The proclaimed real world – the Fiat World – will always conform to the tautologies and articles of faith of a theocracy, not the other way around, because that’s what it means to have an institutional structure built around faith. This is true whether you’re talking about an institutional structure built around faith in a god, an institutional structure built around faith in a sports team, an institutional structure built around faith in a political ideology, or an institutional structure built around faith in the social scientific management of an economy.
There are two ways in which Fiat World conforms to a tautology – either the common understanding of that tautology is stretched to include whatever the real world is presenting (“you thought transitory meant six months? foolish child! everyone knows that transitory means eighteen months!”) OR the measurement of the real world is constrained to fit within the common understanding of the tautology (“after adjusting Patrick Mahomes’ stats, removing outliers to project the future, he heavily regresses to around the level of 2018 Dak“). The former can be costly if you have formidable political adversaries (“sir, did you or did you not testify that transitory meant six months? perhaps this transcript will refresh your memory.”), so it’s usually a last-ditch effort by the incumbent clergy. But the latter is just tweaking one cartoon (literally, an abstraction of an abstraction, like a statistical representation of an NFL quarterback’s performance metrics … or hourly wage data) for another. That’s easy. And that’s the stage we’re in with the transitory inflation “debate”.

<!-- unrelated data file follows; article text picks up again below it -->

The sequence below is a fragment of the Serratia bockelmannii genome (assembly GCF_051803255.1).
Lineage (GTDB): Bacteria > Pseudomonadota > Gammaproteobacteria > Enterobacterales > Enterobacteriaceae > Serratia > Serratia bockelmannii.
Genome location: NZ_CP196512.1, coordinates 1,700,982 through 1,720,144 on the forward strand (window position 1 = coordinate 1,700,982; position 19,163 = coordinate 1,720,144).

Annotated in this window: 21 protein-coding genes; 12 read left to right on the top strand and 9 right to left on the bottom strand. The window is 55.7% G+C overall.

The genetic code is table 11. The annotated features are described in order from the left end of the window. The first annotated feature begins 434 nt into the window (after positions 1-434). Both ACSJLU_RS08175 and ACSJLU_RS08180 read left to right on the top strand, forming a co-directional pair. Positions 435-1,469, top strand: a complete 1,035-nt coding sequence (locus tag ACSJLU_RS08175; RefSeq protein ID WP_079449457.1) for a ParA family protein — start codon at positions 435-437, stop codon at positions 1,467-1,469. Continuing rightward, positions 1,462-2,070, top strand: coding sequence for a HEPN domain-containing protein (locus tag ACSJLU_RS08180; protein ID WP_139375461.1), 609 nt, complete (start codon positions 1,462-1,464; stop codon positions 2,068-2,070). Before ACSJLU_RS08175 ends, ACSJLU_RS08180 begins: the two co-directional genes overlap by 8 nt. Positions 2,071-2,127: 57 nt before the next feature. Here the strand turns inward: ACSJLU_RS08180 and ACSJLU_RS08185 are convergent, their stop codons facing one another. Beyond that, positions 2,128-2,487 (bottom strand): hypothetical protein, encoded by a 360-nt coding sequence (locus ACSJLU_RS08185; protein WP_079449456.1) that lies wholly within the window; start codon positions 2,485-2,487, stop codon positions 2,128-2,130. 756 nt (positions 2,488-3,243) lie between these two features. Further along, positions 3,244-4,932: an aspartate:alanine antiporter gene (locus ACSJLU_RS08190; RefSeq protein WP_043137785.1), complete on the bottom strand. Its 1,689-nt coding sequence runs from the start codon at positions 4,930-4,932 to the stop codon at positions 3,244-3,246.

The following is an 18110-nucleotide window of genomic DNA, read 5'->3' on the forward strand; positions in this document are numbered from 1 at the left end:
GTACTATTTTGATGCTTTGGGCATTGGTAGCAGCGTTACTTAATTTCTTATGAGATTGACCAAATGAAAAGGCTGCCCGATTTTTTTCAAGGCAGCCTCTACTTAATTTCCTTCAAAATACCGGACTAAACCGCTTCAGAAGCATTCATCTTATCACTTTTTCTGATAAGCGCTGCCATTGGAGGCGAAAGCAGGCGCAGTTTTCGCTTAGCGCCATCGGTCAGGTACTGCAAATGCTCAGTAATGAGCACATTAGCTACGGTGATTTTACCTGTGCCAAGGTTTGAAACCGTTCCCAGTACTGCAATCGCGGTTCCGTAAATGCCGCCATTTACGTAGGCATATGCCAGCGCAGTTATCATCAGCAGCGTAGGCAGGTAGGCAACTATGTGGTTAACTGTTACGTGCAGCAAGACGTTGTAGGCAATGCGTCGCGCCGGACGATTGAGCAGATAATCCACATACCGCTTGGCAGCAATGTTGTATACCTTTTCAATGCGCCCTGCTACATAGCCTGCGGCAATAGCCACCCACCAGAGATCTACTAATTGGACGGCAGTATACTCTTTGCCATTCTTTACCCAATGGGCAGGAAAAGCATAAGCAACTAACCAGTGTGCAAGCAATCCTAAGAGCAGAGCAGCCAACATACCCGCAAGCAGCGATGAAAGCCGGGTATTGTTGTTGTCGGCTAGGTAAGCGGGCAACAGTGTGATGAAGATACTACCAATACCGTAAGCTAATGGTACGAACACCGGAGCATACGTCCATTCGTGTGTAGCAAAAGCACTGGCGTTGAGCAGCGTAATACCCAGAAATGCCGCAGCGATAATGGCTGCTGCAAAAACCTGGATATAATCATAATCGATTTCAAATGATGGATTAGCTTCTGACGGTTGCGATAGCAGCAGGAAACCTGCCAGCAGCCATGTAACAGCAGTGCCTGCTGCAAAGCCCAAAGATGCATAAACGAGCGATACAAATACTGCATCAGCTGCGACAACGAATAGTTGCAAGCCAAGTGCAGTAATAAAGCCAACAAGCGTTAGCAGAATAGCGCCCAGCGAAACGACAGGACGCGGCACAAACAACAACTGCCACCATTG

The tweet on the left was put out by the Cleveland Fed yesterday, reinforcing recent tweets and New York Times posts by Paul Krugman, where he argues that a truer picture of inflation “inertia” can be found by further constraining the already-constrained personal consumption expenditure (PCE) cartoon of US inflation by eliminating the “outliers” and taking the median category’s inflation reading instead of an average of all the categories.
Here’s the Cleveland Fed chart of median PCE (gold) versus headline PCE (green) and core PCE (blue) in greater detail.
To which I’d reply that the median high temperature in Portland this month was 82 degrees.
To which I’d reply that the Fed can use a median measure of inflation just as soon as I can pay a median measure of my bills.
More seriously, I’d reply that if median PCE were a truer picture of inflation, then why weren’t the HIgh Priests of the Fed Church calling this out in 2015 and 2016 when core PCE was running “stubbornly” low (that’s the favorite word for the Fed Church … stubbornly … like a mule that just needs to be whacked with a two-by-four), and median PCE was consistently running hotter than the Fed’s 2% target? But no, the constant message from Fed missionaries for the past decade has been that awkshually, “true” measures of inflation clearly show that the Fed should proclaim, not just more monetary policy accommodation, but MOAR! accommodation. The message has never been that awkshually, “true” measures of inflation show there’s nothing to be worried about. Until now.